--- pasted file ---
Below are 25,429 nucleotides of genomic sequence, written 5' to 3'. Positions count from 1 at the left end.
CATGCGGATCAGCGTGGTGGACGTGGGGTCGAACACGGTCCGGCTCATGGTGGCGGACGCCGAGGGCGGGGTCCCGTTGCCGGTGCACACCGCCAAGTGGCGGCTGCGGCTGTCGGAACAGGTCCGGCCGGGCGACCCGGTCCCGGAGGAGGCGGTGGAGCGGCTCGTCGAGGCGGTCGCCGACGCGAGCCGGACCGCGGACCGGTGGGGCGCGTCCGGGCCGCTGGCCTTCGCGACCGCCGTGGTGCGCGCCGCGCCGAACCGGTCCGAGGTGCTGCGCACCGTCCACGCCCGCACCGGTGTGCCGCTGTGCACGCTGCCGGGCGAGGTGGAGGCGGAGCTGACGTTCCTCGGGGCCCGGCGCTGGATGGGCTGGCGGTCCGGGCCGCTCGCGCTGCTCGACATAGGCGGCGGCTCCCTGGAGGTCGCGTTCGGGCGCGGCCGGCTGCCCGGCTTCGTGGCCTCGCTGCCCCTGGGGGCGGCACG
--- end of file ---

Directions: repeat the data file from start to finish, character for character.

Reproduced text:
Below are 25,429 nucleotides of genomic sequence, written 5' to 3'. Positions count from 1 at the left end.
CATGCGGATCAGCGTGGTGGACGTGGGGTCGAACACGGTCCGGCTCATGGTGGCGGACGCCGAGGGCGGGGTCCCGTTGCCGGTGCACACCGCCAAGTGGCGGCTGCGGCTGTCGGAACAGGTCCGGCCGGGCGACCCGGTCCCGGAGGAGGCGGTGGAGCGGCTCGTCGAGGCGGTCGCCGACGCGAGCCGGACCGCGGACCGGTGGGGCGCGTCCGGGCCGCTGGCCTTCGCGACCGCCGTGGTGCGCGCCGCGCCGAACCGGTCCGAGGTGCTGCGCACCGTCCACGCCCGCACCGGTGTGCCGCTGTGCACGCTGCCGGGCGAGGTGGAGGCGGAGCTGACGTTCCTCGGGGCCCGGCGCTGGATGGGCTGGCGGTCCGGGCCGCTCGCGCTGCTCGACATAGGCGGCGGCTCCCTGGAGGTCGCGTTCGGGCGCGGCCGGCTGCCCGGCTTCGTGGCCTCGCTGCCCCTGGGGGCGGCACG